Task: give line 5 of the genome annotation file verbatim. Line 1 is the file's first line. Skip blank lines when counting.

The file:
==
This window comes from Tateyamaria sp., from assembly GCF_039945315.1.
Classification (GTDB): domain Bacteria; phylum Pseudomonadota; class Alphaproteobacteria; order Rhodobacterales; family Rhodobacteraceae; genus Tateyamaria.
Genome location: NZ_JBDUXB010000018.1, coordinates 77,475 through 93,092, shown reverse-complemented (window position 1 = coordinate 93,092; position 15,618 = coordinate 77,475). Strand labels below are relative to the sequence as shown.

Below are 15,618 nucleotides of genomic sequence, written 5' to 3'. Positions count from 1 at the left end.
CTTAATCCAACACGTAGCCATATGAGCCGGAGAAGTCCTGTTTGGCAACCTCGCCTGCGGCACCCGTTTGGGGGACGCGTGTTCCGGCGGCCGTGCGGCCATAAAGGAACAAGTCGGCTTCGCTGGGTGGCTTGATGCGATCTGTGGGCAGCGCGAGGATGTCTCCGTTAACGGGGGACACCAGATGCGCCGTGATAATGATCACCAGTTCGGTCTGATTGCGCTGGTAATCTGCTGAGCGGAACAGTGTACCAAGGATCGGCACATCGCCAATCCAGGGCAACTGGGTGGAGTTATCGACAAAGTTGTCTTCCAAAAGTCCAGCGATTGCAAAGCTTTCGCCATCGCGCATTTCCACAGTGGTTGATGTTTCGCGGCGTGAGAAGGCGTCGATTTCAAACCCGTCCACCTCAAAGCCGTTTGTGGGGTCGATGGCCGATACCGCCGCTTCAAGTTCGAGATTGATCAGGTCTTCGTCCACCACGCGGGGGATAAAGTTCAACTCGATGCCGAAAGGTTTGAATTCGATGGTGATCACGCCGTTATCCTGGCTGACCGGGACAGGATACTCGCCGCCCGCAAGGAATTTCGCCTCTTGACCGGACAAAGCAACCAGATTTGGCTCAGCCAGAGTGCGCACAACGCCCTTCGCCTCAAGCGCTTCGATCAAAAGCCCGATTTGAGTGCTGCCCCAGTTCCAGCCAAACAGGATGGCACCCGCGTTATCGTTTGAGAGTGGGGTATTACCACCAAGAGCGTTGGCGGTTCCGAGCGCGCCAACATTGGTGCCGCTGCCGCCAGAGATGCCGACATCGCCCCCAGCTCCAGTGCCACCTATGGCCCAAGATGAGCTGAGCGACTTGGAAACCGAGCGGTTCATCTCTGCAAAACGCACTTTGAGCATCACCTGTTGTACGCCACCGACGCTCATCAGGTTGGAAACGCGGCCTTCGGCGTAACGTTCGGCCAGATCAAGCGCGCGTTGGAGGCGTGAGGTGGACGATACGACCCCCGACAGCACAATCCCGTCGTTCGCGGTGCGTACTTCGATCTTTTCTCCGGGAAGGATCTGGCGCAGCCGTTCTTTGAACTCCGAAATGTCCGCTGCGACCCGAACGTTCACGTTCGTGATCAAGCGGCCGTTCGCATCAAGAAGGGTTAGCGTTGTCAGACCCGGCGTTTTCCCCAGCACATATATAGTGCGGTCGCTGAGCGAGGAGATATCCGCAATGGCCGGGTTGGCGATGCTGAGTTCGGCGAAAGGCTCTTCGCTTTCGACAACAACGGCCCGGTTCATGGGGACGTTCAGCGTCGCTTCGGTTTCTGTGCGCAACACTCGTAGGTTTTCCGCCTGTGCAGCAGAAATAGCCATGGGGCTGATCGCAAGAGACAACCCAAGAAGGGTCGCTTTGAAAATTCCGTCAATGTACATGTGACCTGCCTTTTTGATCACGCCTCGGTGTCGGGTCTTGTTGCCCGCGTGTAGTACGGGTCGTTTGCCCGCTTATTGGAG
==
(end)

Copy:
CTTAATCCAACACGTAGCCATATGAGCCGGAGAAGTCCTGTTTGGCAACCTCGCCTGCGGCACCCGTTTGGGGGACGCGTGTTCCGGCGGCCGTGCGGCCATAAAGGAACAAGTCGGCTTCGCTGGGTGGCTTGATGCGATCTGTGGGCAGCGCGAGGATGTCTCCGTTAACGGGGGACACCAGATGCGCCGTGATAATGATCACCAGTTCGGTCTGATTGCGCTGGTAATCTGCTGAGCGGAACAGTGTACCAAGGATCGGCACATCGCCAATCCAGGGCAACTGGGTGGAGTTATCGACAAAGTTGTCTTCCAAAAGTCCAGCGATTGCAAAGCTTTCGCCATCGCGCATTTCCACAGTGGTTGATGTTTCGCGGCGTGAGAAGGCGTCGATTTCAAACCCGTCCACCTCAAAGCCGTTTGTGGGGTCGATGGCCGATACCGCCGCTTCAAGTTCGAGATTGATCAGGTCTTCGTCCACCACGCGGGGGATAAAGTTCAACTCGATGCCGAAAGGTTTGAATTCGATGGTGATCACGCCGTTATCCTGGCTGACCGGGACAGGATACTCGCCGCCCGCAAGGAATTTCGCCTCTTGACCGGACAAAGCAACCAGATTTGGCTCAGCCAGAGTGCGCACAACGCCCTTCGCCTCAAGCGCTTCGATCAAAAGCCCGATTTGAGTGCTGCCCCAGTTCCAGCCAAACAGGATGGCACCCGCGTTATCGTTTGAGAGTGGGGTATTACCACCAAGAGCGTTGGCGGTTCCGAGCGCGCCAACATTGGTGCCGCTGCCGCCAGAGATGCCGACATCGCCCCCAGCTCCAGTGCCACCTATGGCCCAAGATGAGCTGAGCGACTTGGAAACCGAGCGGTTCATCTCTGCAAAACGCACTTTGAGCATCACCTGTTGTACGCCACCGACGCTCATCAGGTTGGAAACGCGGCCTTCGGCGTAACGTTCGGCCAGATCAAGCGCGCGTTGGAGGCGTGAGGTGGACGATACGACCCCCGACAGCACAATCCCGTCGTTCGCGGTGCGTACTTCGATCTTTTCTCCGGGAAGGATCTGGCGCAGCCGTTCTTTGAACTCCGAAATGTCCGCTGCGACCCGAACGTTCACGTTCGTGATCAAGCGGCCGTTCGCATCAAGAAGGGTTAGCGTTGTCAGACCCGGCGTTTTCCCCAGCACATATATAGTGCGGTCGCTGAGCGAGGAGATATCCGCAATGGCCGGGTTGGCGATGCTGAGTTCGGCGAAAGGCTCTTCGCTTTCGACAACAACGGCCCGGTTCATGGGGACGTTCAGCGTCGCTTCGGTTTCTGTGCGCAACACTCGTAGGTTTTCCGCCTGTGCAGCAGAAATAGCCATGGGGCTGATCGCAAGAGACAACCCAAGAAGGGTCGCTTTGAAAATTCCGTCAATGTACATGTGACCTGCCTTTTTGATCACGCCTCGGTGTCGGGTCTTGTTGCCCGCGTGTAGTACGGGTCGTTTGCCCGCTTATTGGAG